reading danger“My life is nothing special. It is every bit as dreary as yours.”

Few of us, I suspect, have ever read as many of the classics as we feel we should have done. Maybe we even tell people that we have read them and then hope they don’t ask any difficult questions about theme or character development. I, for one, know that I have not read many of the classics, and I’ve properly enjoyed even less. Thus, while there’s a nagging feeling deep in my brain that tells me I should read Jane Austen at least once (but with the Pride & Prejudice & Zombies film out next month, I’m resigning myself to just watching that instead and letting it count), I don’t feel particularly strongly about having not read Moby-Dick or Middlemarch.

In this book, Andy Miller, editor and journalist, has started feeling guilty about all the books he claims to have read but hasn’t. He writes up a List of Betterment, originally containing twelve – and then later, fifty – books that he should read before he’s forty. Part of this is inspired by his desire to seemingly be a better person, and part of it comes from the fact that the only book he’s read in the last three years was The Da Vinci Code. That says enough.

He embarks on his journey, starting with The Master and Margarita by Mikhail Bulgakov, and soon rediscovers his joy of reading. He is led on a journey though some of literature’s best and worst, all the while discovering what it is about books and reading that humanity loves so much.

As a tale, it’s a bit disjointed in places. While he does read fifty(-ish) books, only some of them get a focus and there are huge sections of the list that get entirely missed out, including, unfortunately, the few on this list that I’d read (Jane Eyre, Lord of the Flies, The Dice Man, etc). The first thirteen, which includes Pride and Prejudice and Moby-Dick, but also The Sea, The Sea and The Unnamable – two I’d never even heard of – are discussed in some detail, but then he seems to look at his watch, decide that time is getting on, and so he hurries through the rest. The epilogue, oddly, is all about his love for Douglas Adams and recalls the few times they met. While I have no qualms about this – Douglas Adams is one of the finest writers who ever lived – it seems a little jarring as he hasn’t put any Adams on this list, and it doesn’t seem to have much relevance to what came before.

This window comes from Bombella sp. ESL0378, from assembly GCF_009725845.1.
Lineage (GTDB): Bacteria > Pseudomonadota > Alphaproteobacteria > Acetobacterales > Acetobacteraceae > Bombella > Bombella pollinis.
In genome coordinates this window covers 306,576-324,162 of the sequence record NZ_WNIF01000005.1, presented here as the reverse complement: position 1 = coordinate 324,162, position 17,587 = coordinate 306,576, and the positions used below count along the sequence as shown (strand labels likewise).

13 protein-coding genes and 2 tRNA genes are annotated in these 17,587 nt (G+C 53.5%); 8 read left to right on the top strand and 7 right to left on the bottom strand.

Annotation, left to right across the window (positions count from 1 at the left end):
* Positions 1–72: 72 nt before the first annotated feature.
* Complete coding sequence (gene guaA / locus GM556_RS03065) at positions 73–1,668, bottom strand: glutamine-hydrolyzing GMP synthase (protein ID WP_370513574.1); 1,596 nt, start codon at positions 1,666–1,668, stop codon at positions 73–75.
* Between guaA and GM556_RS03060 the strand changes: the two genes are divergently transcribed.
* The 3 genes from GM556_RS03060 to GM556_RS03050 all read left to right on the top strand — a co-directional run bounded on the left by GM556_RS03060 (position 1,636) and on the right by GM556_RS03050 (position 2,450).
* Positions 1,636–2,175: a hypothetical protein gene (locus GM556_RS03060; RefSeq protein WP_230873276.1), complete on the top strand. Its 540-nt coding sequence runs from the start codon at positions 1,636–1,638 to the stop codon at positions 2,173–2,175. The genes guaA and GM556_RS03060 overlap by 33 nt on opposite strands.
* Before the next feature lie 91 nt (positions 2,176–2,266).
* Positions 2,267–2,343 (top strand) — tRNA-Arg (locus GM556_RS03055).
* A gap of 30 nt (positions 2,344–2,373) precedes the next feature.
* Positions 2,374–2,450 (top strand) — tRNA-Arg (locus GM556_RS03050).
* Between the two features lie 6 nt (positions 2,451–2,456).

There’s also quite a lot of political commentary to start off with. Miller is clearly on the left – one of his first books is The Communist Manifesto – and at times it feels like he’s trying to recall his youth and make a political point about … well, something. But there’s also a lot of talk about the importance of libraries and bookshops, about how booksellers should be passionate about selling books rather than just books themselves, the perils of being in a book club, and also the difference that exists between a love of reading and a love of books. It’s funny, his comments about Dan Brown and his novels are particularly excellent, and Miller often writes with a flippancy or dry humour that is charming. He’s a nice man, I’m sure of that.

Like I said about, it’s a shame that he misses out the few I knew well, but it’s very much a personal list. I think that might make it harder to appeal to a wider audience. He doesn’t at any point, though, declare that this is the list that everyone should read, and acknowledges that some people don’t like reading (although it’s not something he – nor I – can understand). Anyone else is bound to disagree with his list of books, but then again it’s specifically ones that he has said he’s read but he hasn’t. He also only adds them to the list if he wants to read them, which makes more sense to me than people continually listing Ulysses or Finnegan’s Wake on these sorts of things and snobbishly insisting that everyone must read them.

I’m not going to pretend that I’m not at least a bit of a literary snob. My dislike of Dan Brown, E L James and Stephanie Meyer are documented elsewhere, but at the end of the day I accept that we all have different tastes. I won’t read them in the same way I won’t read Tolstoy – I’m simply not interested. If anything, it’s a book that celebrates our differences, and that’s something I can’t stand against.

An interesting concept and experiment, but not one I’m in a hurry to replicate. I’ve got enough to read as it is.